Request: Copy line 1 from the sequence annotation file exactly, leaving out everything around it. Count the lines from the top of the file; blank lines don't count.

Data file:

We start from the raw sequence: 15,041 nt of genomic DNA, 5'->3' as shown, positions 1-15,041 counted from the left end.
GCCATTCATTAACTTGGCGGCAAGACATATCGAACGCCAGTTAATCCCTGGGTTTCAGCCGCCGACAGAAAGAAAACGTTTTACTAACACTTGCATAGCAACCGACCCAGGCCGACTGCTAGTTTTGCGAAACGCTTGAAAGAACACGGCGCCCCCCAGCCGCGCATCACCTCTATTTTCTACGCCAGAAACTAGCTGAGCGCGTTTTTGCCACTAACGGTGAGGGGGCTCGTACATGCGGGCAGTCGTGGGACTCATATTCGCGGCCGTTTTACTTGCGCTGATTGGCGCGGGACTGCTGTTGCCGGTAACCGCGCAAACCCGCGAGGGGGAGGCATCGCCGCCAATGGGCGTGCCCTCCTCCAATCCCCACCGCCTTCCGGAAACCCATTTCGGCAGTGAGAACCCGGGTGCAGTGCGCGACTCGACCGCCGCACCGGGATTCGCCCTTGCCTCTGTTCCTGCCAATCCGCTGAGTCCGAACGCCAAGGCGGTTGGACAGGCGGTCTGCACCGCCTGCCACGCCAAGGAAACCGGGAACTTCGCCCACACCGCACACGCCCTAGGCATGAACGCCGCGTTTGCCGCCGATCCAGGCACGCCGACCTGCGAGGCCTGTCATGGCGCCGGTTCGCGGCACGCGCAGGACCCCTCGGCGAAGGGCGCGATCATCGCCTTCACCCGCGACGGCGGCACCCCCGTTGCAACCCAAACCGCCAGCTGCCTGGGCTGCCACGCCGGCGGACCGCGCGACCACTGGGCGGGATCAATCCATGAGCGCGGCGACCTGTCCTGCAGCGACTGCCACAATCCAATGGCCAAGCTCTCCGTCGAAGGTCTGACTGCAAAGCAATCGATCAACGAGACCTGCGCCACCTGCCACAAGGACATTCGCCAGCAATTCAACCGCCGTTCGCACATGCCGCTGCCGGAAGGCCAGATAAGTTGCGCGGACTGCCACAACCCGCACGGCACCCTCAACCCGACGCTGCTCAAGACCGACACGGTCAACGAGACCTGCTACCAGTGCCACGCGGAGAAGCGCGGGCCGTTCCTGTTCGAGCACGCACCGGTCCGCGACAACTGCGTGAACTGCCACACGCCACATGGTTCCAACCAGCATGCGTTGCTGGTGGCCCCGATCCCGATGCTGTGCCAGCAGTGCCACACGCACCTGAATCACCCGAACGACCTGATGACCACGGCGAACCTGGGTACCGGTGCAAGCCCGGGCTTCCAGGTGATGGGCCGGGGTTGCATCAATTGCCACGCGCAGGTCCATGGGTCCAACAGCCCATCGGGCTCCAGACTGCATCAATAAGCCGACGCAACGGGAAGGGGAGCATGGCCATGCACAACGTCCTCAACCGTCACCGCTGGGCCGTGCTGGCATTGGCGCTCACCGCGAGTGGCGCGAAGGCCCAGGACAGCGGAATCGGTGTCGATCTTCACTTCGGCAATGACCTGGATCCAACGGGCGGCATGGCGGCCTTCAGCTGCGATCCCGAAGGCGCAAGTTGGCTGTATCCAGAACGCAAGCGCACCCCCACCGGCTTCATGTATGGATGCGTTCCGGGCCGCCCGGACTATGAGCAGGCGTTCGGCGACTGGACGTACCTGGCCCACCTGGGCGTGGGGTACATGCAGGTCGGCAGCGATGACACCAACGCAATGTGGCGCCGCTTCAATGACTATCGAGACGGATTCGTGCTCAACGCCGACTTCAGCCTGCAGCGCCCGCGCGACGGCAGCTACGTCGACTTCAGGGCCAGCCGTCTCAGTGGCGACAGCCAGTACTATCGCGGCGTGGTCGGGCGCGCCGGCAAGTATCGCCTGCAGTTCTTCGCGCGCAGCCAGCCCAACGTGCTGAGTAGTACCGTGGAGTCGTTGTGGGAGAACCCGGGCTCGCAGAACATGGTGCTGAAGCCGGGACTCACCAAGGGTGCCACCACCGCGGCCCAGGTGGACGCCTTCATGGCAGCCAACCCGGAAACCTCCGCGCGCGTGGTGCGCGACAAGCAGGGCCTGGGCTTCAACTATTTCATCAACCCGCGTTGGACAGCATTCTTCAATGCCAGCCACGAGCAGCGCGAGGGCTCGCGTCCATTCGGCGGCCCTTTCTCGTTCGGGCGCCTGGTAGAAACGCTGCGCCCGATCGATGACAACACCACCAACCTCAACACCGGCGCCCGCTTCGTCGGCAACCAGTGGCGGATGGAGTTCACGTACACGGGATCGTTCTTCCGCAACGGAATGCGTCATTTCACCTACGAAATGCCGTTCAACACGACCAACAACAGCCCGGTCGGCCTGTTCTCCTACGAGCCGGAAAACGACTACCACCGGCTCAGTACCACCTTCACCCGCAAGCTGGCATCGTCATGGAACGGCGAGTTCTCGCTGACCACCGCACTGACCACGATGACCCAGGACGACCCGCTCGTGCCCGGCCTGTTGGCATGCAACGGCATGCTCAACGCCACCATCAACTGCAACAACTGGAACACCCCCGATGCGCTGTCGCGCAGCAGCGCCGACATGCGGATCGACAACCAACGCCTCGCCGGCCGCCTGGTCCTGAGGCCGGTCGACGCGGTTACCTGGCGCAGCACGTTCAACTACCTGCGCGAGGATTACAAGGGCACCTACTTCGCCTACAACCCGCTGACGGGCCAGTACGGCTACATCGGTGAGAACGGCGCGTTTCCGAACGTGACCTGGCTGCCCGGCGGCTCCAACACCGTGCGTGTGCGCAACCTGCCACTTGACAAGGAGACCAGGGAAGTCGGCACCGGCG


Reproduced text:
We start from the raw sequence: 15,041 nt of genomic DNA, 5'->3' as shown, positions 1-15,041 counted from the left end.